When I left Indonesia on February 7, 2019, I was committed to becoming plant-based. It’s amazing how sitting seemingly still (I felt like I was doing nothing during those last three months in Asia) can end up catapulting you along your journey.
Before I begin, I must admit, this post does not do American history, Black history, Chicago history or the museum itself justice. My hope is that by highlighting historical facts and perspectives that I did not learn explicitly in school, through socialization, or in the media, will inspire you to ask questions, dig deeper, and maybe even visit the DuSable Museum the next time you are in Chicago!
Do you remember the episode of The Office, where Kelly invites her coworkers to celebrate Diwali in her community? Well, that is the holiday I am talking about. I am by no means saying to go watch that episode of The Office for a crash course on Diwali (because, in true The Office fashion, it is presented through the lens of cultural ignorance and off color humor) but, if you’ve already seen it, know that this is the holiday I celebrated in Muzaffarnagar.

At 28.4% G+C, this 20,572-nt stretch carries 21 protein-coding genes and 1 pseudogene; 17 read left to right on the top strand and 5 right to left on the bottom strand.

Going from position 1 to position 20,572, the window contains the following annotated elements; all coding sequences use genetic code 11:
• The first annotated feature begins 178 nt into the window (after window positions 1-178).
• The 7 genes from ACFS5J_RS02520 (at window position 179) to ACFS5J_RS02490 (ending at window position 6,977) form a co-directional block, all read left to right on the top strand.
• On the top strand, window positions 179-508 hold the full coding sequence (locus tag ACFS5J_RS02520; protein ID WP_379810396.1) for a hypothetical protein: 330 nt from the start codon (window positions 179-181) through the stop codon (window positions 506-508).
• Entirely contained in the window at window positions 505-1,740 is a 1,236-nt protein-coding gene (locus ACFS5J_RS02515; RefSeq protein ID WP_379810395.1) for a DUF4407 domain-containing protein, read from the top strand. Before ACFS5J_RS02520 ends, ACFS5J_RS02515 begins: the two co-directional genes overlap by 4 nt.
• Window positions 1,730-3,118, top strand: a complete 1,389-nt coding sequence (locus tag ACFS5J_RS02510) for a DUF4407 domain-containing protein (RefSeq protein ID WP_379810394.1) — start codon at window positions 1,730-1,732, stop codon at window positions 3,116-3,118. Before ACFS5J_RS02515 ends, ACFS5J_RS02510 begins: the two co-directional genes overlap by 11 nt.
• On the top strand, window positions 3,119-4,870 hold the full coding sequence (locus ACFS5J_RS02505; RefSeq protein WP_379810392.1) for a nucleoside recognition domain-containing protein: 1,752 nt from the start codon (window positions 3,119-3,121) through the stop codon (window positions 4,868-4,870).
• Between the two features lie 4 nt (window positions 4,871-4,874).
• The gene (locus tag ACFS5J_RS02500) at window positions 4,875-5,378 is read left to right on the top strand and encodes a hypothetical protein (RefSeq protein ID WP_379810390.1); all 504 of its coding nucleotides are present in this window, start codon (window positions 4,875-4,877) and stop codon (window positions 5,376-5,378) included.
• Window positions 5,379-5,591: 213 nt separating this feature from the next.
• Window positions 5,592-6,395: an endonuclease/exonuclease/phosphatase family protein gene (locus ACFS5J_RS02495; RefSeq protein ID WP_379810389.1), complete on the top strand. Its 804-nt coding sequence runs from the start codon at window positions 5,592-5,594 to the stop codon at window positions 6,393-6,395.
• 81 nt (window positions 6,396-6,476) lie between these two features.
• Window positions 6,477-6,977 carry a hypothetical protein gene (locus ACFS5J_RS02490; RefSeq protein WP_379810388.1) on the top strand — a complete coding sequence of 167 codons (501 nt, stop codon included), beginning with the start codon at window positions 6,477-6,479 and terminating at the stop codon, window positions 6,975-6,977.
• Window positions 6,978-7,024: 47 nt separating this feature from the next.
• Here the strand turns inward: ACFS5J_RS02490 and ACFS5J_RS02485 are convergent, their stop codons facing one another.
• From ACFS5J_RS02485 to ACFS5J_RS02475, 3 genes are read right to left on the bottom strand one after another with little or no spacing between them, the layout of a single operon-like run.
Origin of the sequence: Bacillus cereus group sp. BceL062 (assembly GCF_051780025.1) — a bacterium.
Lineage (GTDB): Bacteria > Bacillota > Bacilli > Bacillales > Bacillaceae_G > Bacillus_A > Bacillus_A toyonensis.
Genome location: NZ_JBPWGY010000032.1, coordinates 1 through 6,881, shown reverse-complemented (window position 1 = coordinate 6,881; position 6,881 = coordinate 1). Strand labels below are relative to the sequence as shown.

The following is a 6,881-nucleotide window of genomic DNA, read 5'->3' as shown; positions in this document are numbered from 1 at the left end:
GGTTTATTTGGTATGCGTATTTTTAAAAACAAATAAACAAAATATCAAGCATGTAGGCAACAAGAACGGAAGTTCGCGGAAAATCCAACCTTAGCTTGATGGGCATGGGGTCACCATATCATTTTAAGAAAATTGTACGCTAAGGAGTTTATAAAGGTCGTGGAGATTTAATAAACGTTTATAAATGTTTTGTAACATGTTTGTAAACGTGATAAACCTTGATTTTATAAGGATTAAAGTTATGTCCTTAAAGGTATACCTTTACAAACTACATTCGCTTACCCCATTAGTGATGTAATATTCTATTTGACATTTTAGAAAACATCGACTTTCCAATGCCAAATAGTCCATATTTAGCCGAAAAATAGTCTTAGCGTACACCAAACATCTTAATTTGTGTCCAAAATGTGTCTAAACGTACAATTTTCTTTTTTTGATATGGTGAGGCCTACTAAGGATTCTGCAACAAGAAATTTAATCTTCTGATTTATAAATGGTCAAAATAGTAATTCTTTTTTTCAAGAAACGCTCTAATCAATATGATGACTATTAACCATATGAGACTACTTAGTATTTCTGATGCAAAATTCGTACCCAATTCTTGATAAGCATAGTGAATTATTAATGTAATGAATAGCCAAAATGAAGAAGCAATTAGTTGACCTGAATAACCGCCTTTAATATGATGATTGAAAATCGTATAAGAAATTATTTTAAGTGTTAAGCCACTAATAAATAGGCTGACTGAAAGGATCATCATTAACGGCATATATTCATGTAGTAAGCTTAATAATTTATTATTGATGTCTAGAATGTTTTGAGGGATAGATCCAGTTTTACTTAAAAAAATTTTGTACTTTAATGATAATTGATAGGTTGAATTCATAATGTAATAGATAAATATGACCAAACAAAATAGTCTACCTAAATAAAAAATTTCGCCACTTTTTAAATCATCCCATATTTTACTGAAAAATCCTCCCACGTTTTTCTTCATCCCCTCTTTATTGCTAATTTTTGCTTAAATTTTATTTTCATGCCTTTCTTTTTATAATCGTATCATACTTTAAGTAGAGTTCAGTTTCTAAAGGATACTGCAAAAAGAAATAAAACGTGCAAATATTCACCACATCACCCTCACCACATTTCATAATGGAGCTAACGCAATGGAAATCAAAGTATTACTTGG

When I first started contemplating calling off my wedding, I searched the internet looking for someone who’d been through it. I didn’t find much. I would have given anything to hear from someone five years out, to know they made it to the other side. Which is exactly why I feel compelled to be the odd one who brings my story back up, five years later…
Vipassana means “insight” in the ancient Indian language Pali.
Vipassana is a meditation technique that teaches awareness of reality. Through Vipassana meditation one learns to remain equanimous in both pleasure and pain.
Yes, you read that right, I took a ten day silent meditation course in rural Illinois this summer. No talking, no phones, no reading, no writing…. It was an experience and a half! But before I go into that, let me first tell you how I ended up there…